In Chapter Three, Rabbi Luft looks at "The Sources of the Modern 'Chassidic' Music" and explicates a racist viewpoint. Summarized, his position is that this music is forbidden because, unlike the purer European music, it contains influences from Africa.
Here's a taste of his intro:
Most of the chareidi music that is listened to today is not at all Jewish music. Many people will immediately attack this statement by saying that most of the Jewish music in earlier times was also not Jewish, and many famous tunes were even written by goyim, such as Kol Nidrei, Maoz Tzur, etc. But I will say it again --Most of the chareidi music that is listened to today is not at all Jewish music -- since it is completely unsuitable for Jewish people to listen to, and is certainly unfit to be used with holy words.After setting up this paradigm, Rabbi Luft goes on to explain in detail how all of the Jewish "rock music" can be traced back to its roots in Negro music and is therefore not permissible. I'll address that ugly assertion momentarily.
The emergence of a completely new type of wild music is due to the drastic change in the purpose of music in the world. In contrast to European music, that was generally decent and respectable, today's popular music, in its many weird forms, is created for the purpose of arousing the yetzer hora, and its content is generally indecent and immoral. There is no dispute among the experts on this matter, and everyone knows the effect caused by this music on the goyim who constantly listen to it.
First, I'd like to point out that Rabbi Luft is constrained into acknowledging that there is some permissible non-Jewish sourced music, by the fact that his gedolim use some non-Jewish melodies. His attempt to represent that European music is refined, and therefore was acceptable to adopt, ignores the many raucous European bar tunes that also were adopted by Jews in the shtetl.
His notion that only today's popular music is created for the purpose of arousing the yetzer hora is bizarre and is directly contradicted by the Malbim he quotes at the end of this chapter. More on that quote soon.
Let's look at Rabbi Luft's "explanation" of what's wrong with "rock music." He writes:
The main source of rock music comes from black American music, mainly from jazz and the blues, and accordingly we find that modern Jewish music -- whose creators admit it is also rock music -- is also basically Negro music -- with a bit of Jewish flavour here and there.This is just offensive stuff! For shame!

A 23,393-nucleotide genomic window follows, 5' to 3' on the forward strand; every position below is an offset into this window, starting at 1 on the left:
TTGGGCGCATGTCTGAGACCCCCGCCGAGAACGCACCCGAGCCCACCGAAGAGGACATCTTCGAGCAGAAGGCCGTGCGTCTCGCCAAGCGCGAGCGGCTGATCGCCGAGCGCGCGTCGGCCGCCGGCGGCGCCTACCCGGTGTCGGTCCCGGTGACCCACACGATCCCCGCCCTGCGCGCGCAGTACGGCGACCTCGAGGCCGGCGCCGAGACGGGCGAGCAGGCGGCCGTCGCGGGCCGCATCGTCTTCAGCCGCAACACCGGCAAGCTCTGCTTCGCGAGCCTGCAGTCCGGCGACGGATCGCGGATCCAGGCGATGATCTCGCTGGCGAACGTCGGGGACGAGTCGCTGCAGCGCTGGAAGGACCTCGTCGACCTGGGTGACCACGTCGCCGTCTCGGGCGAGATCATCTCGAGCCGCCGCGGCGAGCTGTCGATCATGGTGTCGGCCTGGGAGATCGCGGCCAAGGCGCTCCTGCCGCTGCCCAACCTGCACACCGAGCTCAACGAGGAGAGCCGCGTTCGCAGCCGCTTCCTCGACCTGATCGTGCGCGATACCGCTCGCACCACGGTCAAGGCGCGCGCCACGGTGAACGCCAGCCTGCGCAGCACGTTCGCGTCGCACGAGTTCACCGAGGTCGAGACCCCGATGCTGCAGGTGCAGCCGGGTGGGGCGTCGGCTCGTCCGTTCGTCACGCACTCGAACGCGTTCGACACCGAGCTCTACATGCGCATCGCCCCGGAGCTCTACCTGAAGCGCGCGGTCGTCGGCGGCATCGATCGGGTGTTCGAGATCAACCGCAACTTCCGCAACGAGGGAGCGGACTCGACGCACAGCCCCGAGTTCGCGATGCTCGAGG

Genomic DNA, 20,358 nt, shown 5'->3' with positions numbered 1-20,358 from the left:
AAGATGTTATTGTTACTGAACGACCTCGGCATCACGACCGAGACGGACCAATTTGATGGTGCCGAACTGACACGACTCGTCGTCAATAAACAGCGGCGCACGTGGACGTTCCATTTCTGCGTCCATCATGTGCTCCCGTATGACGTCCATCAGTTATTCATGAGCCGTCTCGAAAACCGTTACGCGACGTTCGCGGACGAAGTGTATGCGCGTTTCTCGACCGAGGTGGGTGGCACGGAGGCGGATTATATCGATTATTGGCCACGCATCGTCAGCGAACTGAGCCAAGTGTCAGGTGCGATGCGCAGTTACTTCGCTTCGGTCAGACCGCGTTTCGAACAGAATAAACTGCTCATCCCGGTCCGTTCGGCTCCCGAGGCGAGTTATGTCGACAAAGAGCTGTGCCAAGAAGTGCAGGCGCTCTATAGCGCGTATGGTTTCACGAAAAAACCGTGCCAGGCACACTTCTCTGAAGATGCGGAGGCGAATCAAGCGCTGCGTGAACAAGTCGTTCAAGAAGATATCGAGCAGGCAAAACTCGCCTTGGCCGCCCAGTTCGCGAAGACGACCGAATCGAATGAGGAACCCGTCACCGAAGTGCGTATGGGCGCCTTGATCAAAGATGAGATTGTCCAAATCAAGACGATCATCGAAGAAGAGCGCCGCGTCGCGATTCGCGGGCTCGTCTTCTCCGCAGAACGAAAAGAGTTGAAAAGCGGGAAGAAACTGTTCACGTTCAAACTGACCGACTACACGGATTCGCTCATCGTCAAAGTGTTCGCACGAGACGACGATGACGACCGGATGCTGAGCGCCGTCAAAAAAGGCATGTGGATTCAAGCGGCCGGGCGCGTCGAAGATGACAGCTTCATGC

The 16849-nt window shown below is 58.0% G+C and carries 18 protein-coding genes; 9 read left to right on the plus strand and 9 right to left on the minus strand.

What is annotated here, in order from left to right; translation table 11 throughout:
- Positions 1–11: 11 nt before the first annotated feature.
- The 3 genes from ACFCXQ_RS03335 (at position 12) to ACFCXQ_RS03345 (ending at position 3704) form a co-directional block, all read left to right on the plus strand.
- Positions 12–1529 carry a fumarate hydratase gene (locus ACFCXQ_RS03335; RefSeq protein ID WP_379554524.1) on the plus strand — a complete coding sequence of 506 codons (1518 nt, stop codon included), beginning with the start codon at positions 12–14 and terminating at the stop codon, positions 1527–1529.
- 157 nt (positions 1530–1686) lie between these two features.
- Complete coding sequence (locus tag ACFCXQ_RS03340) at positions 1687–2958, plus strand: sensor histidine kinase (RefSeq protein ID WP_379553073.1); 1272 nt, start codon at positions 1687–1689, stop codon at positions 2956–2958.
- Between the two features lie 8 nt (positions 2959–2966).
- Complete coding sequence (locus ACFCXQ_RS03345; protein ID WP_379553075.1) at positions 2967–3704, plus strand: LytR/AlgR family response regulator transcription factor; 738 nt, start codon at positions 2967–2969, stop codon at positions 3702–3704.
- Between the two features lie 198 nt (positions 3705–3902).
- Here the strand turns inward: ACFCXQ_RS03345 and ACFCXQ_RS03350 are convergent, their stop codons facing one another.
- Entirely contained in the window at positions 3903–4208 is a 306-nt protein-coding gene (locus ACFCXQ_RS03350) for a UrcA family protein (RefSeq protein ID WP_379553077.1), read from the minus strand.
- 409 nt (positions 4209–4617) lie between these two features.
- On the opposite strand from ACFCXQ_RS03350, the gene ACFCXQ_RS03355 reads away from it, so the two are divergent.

After explaining how the type of European tunes borrowed in the shtetl were "respectable", he writes the following:
The same can not be said about the music of Africa. It has no intellectual content, and is also not made to give respect or honour. It does contain feeling -- but not the type of feeling that can be used for devarim shebikdusha, but rather impure feelings from a type of primitive music that is used for avodah zara and the occult art of voodoo.Why do I feel like I'm reading a Klan publication?
Rabbi Luft proceeds to explain all about his notions of the evils of voodoo and voodoo rhythms and how that evil is continued in all styles of contemporary rock music today.
This is simply beyond the pale. It should not be acceptable for any Ben Torah to express such ideas in this day and age. I would refer readers to the essay, "On Racism, Its Costs and Its Causes", Rabbi Yitzchak Adlerstein posted today, and especially to the comments there. When Rabbi Luft represents that his ideas are endorsed by the gedolim, he only compounds the chilul Hashem here.
Rabbi Luft closes the chapter with a quote from the Malbim, who says that Yuval, the inventor of musical instruments, did so for the purposes of luring people into immorality. Rabbi Luft says that this is the essence of the African music too. (Again, I find Rabbi Luft's views on this offensive, and I think he needs to be called out on what they are, which is racism!)
I will point out that the Malbim's approach here contradicts Rabbi Luft's assertion in his intro that today's popular music, in contrast to earlier secular European and American music, is created for the purpose of arousing the yetzer hora.
Lets see... Racism and historical revisionism. Not exactly a strong intellectual basis for establishing a halachik or hashkafic approach to anything.
Next up, Chapter 4, "The Influence of Music On the Body."
Here are my previous posts in this series:
In Review - R' Ephraim Luft's "The Torah Is Not Hefker" Part I
In Review - R' Ephraim Luft's "The Torah Is Not Hefker" Part II
"In Review - R' Ephraim Luft's "The Torah Is Not Hefker" Part III"
In Review - R' Ephraim Luft's "The Torah Is Not Hefker" Part IIIa
In Review - R' Ephraim Luft's "The Torah Is Not Hefker"; Part IV